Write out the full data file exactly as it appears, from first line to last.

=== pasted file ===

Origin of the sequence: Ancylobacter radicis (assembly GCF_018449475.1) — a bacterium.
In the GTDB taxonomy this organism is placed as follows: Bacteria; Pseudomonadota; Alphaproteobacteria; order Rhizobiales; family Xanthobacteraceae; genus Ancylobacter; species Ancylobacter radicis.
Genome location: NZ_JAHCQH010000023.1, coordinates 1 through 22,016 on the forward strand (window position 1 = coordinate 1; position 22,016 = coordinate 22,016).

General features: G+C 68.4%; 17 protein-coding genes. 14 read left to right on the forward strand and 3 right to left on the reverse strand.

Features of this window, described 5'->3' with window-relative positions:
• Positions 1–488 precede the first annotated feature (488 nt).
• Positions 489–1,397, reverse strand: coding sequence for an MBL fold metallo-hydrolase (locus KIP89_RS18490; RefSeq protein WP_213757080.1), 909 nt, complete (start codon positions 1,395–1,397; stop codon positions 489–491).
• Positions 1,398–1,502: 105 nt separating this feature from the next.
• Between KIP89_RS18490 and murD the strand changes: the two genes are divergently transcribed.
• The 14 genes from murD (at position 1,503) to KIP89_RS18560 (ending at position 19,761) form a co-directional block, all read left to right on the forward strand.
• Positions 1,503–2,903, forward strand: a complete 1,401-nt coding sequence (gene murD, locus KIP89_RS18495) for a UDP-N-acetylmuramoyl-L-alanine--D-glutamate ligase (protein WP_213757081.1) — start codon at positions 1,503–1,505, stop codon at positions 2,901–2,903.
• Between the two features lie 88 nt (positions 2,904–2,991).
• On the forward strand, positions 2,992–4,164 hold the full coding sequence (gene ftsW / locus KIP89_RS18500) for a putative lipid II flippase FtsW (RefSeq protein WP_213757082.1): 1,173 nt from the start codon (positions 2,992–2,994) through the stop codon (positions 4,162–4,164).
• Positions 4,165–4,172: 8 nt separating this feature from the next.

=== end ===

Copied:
Origin of the sequence: Ancylobacter radicis (assembly GCF_018449475.1) — a bacterium.
In the GTDB taxonomy this organism is placed as follows: Bacteria; Pseudomonadota; Alphaproteobacteria; order Rhizobiales; family Xanthobacteraceae; genus Ancylobacter; species Ancylobacter radicis.
Genome location: NZ_JAHCQH010000023.1, coordinates 1 through 22,016 on the forward strand (window position 1 = coordinate 1; position 22,016 = coordinate 22,016).

General features: G+C 68.4%; 17 protein-coding genes. 14 read left to right on the forward strand and 3 right to left on the reverse strand.

Features of this window, described 5'->3' with window-relative positions:
• Positions 1–488 precede the first annotated feature (488 nt).
• Positions 489–1,397, reverse strand: coding sequence for an MBL fold metallo-hydrolase (locus KIP89_RS18490; RefSeq protein WP_213757080.1), 909 nt, complete (start codon positions 1,395–1,397; stop codon positions 489–491).
• Positions 1,398–1,502: 105 nt separating this feature from the next.
• Between KIP89_RS18490 and murD the strand changes: the two genes are divergently transcribed.
• The 14 genes from murD (at position 1,503) to KIP89_RS18560 (ending at position 19,761) form a co-directional block, all read left to right on the forward strand.
• Positions 1,503–2,903, forward strand: a complete 1,401-nt coding sequence (gene murD, locus KIP89_RS18495) for a UDP-N-acetylmuramoyl-L-alanine--D-glutamate ligase (protein WP_213757081.1) — start codon at positions 1,503–1,505, stop codon at positions 2,901–2,903.
• Between the two features lie 88 nt (positions 2,904–2,991).
• On the forward strand, positions 2,992–4,164 hold the full coding sequence (gene ftsW / locus KIP89_RS18500) for a putative lipid II flippase FtsW (RefSeq protein WP_213757082.1): 1,173 nt from the start codon (positions 2,992–2,994) through the stop codon (positions 4,162–4,164).
• Positions 4,165–4,172: 8 nt separating this feature from the next.